• Work through the EU for a zero emissions target for all new cars by 2040 and extend targets to other vehicles.
• Undertake preparations for the introduction of a system of road pricing in a second parliament. Any such system would be revenue neutral for motorists, with revenue from cars used to abolish Vehicle Excise Duty and reduce fuel duty, helping those in rural areas who have no alternatives to road travel. Some of the revenue from lorries would be used to fund further extensions of high speed rail through the UK Infrastructure Bank.
• Introduce a rural fuel discount scheme which would allow a reduced
rate of fuel duty to be paid in remote rural areas, as is allowed under EU law.
• Investing £140 million in a bus scrappage scheme that helps bus companies to replace old polluting buses with new, accessible lowcarbon ones and creates jobs.
• Require airlines to be honest and upfront about pricing, ending the practice of adding hidden charges.
• Cut rail fares, changing the rules in contracts with Train Operating Companies so that regulated fares fall behind inflation by 1 per cent each year, meaning a real-terms cut.
• Make Network Rail refund a third of your ticket price if you have to take a rail replacement bus service.
• Regulate the parking system to remove unfairness and stop private sector wheel-clamping.
• Bring in stop-on-request for night buses. You should be able to ask the driver to let you off between stops, so you’re as close to home as possible.
Scottish Nationalist Party:
....We are fully committed to fair and effective policies such as the concessionary travel scheme for older Scots and free personal care.
....We will argue for a fair deal for motorists. There should be a fair fuel regulator so that when oil prices increase motorists are not doubly punished with soaring taxes and prices at the pumps. and the UK should also adopt the same sort of tax derogation on fuel sold in our island and remote communities as exists elsewhere in the EU.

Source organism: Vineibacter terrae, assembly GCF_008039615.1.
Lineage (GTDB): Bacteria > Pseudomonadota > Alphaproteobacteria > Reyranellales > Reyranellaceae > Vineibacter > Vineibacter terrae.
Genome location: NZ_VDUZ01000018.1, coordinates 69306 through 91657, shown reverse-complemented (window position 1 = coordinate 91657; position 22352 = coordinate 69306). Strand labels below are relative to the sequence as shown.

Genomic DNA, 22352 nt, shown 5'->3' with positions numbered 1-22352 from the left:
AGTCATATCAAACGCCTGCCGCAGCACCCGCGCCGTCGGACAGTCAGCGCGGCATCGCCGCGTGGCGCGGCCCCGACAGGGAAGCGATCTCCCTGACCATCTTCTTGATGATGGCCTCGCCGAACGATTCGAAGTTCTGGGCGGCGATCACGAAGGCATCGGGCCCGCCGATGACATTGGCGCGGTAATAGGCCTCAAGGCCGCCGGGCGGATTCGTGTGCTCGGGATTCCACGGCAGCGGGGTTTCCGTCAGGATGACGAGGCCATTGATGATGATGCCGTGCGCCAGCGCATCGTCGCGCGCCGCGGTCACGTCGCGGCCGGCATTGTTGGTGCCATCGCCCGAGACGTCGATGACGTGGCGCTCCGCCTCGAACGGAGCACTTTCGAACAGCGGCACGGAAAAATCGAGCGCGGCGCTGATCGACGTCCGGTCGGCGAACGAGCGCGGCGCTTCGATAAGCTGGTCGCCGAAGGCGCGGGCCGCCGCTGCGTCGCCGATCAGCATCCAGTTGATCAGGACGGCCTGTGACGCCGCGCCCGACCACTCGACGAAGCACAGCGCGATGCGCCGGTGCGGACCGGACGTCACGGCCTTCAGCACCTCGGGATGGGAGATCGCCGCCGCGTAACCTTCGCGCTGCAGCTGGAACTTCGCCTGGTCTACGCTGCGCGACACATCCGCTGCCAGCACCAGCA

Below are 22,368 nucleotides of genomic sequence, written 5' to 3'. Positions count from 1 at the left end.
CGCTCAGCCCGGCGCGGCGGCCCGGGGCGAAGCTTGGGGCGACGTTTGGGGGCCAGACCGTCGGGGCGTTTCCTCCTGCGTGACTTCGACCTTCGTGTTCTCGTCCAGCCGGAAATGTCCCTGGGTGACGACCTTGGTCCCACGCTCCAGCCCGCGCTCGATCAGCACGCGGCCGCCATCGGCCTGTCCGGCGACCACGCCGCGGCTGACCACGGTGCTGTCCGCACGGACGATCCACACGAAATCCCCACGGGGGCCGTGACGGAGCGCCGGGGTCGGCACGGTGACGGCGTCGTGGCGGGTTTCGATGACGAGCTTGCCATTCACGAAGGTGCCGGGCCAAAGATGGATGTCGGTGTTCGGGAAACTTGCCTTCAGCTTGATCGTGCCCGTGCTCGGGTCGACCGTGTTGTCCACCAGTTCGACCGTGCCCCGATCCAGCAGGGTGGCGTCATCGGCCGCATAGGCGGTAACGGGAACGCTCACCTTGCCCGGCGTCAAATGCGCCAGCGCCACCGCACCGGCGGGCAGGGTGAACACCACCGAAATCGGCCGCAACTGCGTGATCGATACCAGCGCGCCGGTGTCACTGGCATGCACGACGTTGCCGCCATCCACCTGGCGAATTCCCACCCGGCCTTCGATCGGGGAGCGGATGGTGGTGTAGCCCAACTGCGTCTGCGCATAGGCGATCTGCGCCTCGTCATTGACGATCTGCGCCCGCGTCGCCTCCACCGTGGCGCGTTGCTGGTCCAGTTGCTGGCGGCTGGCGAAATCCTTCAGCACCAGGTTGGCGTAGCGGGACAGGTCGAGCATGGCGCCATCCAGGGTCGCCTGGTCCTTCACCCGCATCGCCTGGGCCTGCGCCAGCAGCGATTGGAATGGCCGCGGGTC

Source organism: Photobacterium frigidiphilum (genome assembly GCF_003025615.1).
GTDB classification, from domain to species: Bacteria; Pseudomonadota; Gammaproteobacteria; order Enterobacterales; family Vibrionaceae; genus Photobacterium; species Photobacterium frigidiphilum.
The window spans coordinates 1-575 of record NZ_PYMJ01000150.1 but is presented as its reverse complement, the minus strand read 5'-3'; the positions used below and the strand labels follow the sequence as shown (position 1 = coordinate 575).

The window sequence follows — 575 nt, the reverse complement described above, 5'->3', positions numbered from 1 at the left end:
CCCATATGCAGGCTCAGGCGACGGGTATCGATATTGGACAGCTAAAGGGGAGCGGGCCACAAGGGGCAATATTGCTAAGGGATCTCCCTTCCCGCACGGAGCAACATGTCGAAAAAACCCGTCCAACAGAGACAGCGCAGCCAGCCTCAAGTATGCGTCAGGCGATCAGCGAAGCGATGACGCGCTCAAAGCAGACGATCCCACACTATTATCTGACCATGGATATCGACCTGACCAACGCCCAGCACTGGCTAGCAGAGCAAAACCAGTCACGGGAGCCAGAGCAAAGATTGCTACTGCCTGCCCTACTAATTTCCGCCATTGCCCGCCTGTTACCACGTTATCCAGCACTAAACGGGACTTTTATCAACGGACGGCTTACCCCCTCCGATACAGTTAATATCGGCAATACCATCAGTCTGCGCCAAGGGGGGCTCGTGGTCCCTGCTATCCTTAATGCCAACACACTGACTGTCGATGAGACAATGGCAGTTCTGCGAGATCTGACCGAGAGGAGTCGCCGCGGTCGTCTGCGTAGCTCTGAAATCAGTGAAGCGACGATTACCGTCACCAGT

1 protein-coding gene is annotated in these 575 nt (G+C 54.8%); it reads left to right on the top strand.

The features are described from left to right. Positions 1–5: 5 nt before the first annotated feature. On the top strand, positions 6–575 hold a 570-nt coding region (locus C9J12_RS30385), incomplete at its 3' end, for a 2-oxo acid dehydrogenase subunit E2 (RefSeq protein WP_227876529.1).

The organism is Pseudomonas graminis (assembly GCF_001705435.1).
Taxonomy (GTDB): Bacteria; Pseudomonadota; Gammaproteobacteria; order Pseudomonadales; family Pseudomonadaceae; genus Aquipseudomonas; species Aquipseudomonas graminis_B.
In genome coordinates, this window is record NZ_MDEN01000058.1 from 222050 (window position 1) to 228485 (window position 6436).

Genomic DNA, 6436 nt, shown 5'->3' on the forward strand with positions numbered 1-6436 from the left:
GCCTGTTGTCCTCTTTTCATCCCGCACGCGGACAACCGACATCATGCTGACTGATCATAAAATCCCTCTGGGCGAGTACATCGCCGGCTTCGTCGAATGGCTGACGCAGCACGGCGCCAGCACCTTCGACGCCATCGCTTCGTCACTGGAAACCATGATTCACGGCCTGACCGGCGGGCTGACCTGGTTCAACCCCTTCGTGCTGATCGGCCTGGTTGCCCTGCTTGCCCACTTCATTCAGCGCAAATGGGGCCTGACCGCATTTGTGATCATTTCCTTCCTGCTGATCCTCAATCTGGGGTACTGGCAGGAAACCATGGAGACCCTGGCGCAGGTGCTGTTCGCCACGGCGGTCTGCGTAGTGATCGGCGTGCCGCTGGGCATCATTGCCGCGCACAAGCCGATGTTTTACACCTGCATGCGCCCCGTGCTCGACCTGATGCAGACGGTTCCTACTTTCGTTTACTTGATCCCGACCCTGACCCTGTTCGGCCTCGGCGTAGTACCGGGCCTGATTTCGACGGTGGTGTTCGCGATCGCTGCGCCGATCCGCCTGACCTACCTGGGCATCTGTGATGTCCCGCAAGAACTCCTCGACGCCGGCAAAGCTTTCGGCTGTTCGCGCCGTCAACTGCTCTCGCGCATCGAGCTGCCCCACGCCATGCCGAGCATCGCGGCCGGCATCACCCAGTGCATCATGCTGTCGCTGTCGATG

...Since the Scottish election the SNP government has implemented almost three quarters of our headline manifesto commitments. These include:
• Abolishing tolls on the Forth and Tay Bridges
• Completing the M74
• Accelerating the electrification of the central Scotland rail network
...Connecting Scotland is also an important part of our approach to economic growth. The new Borders Railway will provide direct access for many communities to Edinburgh, boosting local jobs and local economies. Similarly, the faster journey times by train from Aberdeen and Inverness, the improvements on the A9 and A96 and the green light for the Aberdeen by-pass will also deliver social and economic benefits for communities in the north and north east. and we will take forward the crucial Forth Replacement Crossing, in the face of the cuts proposed by the government in London.
...Clearly Scotland’s rural communities and economy have specific needs and the SNP is working hard for rural interests. That is why we have introduced road equivalent tariff on routes to the Western Isles, and will look to protect this important initiative from the proposed Labour and Tory cuts.
...Our action plan would bring high-speed electrified railways to Wales, develop an infrastructure for electric vehicles
We cannot tackle climate change without considering the impact of transport. The UK will not achieve its target of 80% carbon emission reductions by 2050 if air travel continues to expand.
Plaid Cymru opposes plans for a third runway at Heathrow, which is another example of incoherent and divided thinking by the Labour government in Westminster. We call for the removal of hidden subsidies for air travel and the introduction of tax on aviation fuel. The revenue generated should be invested in improving the public transport network and in reducing rail and long-distance bus fares substantially.
Plaid Cymru has demonstrated in government that it is committed to building an all-Wales, modern, integrated public transport system. We recognise that the railway system will never achieve our environmental objectives unless it is both